The reason behind why older women are more likely to produce abnormal eggs may be discovered by scientists.
The Newcastle University team saw a fall in levels of proteins called cohesins, essential for chromosomes to divide properly for fertilisation.
Abnormal eggs are linked to infertility, miscarriage and conditions including Down's Syndrome.
It was already known that pregnancy problems in older women can be linked to eggs containing the wrong number of chromosomes, but not why this occurred.
If there is too little cohesin, the structure can be too "floppy" for division to happen equally.
The researchers looked at eggs from young and old mice - and found cohesin levels declined with age.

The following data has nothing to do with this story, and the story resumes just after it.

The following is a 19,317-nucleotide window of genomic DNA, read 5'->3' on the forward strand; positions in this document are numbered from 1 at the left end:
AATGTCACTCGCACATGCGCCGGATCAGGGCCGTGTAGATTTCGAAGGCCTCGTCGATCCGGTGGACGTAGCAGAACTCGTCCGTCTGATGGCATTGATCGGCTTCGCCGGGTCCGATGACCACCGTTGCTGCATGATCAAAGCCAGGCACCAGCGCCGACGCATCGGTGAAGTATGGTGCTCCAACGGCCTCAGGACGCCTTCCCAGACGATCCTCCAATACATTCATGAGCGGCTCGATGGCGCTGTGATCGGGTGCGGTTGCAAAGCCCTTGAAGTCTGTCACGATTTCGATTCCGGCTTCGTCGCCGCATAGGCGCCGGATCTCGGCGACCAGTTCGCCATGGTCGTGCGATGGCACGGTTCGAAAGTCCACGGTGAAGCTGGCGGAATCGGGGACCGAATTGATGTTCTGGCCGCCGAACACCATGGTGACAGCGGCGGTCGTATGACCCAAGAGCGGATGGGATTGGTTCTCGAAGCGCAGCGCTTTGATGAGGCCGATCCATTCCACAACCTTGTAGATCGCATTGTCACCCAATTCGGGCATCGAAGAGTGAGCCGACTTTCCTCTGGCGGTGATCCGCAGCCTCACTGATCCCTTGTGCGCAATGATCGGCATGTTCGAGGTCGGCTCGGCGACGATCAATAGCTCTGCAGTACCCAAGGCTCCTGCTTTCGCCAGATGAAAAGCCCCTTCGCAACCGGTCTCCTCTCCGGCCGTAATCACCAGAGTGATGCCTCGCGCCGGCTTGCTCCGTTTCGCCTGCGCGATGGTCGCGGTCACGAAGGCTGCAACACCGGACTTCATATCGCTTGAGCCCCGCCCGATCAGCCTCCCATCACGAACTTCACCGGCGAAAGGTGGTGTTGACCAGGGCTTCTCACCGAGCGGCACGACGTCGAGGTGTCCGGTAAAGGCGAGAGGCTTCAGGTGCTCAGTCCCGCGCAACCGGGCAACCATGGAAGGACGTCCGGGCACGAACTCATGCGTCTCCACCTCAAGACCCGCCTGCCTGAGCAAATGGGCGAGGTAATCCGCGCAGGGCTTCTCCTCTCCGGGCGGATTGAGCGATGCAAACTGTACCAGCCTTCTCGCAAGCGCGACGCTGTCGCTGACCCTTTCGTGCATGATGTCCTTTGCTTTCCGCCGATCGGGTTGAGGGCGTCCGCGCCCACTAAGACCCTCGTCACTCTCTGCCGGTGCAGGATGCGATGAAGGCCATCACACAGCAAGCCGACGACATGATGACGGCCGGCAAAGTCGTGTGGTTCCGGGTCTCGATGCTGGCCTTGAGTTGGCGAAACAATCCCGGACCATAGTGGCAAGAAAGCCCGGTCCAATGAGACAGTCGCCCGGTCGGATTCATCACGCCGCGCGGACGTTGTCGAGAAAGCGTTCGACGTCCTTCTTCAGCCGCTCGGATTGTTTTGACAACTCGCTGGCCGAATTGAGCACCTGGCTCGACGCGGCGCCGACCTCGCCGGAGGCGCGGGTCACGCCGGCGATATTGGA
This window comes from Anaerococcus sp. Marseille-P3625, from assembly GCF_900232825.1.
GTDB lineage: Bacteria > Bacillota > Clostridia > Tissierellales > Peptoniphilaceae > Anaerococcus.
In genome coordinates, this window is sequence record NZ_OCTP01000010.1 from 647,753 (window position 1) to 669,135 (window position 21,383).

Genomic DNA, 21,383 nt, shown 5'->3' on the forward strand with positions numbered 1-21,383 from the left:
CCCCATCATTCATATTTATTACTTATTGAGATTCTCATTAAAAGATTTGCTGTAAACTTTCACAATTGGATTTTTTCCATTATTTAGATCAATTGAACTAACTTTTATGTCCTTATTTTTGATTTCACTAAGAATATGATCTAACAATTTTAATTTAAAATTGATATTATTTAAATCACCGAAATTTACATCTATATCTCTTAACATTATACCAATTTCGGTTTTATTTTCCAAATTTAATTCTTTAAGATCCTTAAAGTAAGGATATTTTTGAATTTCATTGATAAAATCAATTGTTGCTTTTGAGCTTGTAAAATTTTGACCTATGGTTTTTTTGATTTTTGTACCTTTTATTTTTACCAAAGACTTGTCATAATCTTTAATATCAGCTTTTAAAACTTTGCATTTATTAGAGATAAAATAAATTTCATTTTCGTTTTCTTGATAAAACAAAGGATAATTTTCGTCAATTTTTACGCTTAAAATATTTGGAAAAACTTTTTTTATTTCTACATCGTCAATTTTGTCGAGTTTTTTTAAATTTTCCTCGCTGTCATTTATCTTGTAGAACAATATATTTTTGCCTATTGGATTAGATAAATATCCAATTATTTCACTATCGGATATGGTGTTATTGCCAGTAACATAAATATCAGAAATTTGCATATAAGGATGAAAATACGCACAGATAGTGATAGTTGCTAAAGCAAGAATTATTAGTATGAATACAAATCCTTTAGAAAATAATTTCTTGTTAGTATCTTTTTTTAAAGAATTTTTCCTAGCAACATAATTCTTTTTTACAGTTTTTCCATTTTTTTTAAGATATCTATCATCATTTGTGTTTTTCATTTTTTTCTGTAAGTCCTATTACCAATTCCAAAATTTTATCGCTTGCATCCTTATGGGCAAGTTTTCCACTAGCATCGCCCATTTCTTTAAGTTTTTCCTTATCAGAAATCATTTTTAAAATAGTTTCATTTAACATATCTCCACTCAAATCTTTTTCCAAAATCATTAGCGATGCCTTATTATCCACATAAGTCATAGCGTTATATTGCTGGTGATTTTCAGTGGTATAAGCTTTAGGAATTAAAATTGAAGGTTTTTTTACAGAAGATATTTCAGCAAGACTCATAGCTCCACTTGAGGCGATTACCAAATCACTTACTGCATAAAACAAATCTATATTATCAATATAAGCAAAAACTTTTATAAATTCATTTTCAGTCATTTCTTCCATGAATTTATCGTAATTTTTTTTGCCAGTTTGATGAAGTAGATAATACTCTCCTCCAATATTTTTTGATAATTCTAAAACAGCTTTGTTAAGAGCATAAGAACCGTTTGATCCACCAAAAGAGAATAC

By tracking chromosomes during division in the egg, the Newcastle team found that the reduced cohesin in eggs from older females resulted in some chromosomes becoming trapped and unable to divide properly.
"Reproductive fitness in women declines dramatically from the mid-thirties onwards. Our findings point to cohesin being a major culprit in this," the BBC quoted lead researcher Dr Mary Herbert, of the Centre for Life at Newcastle University, as saying.
The study has been written in Current Biology.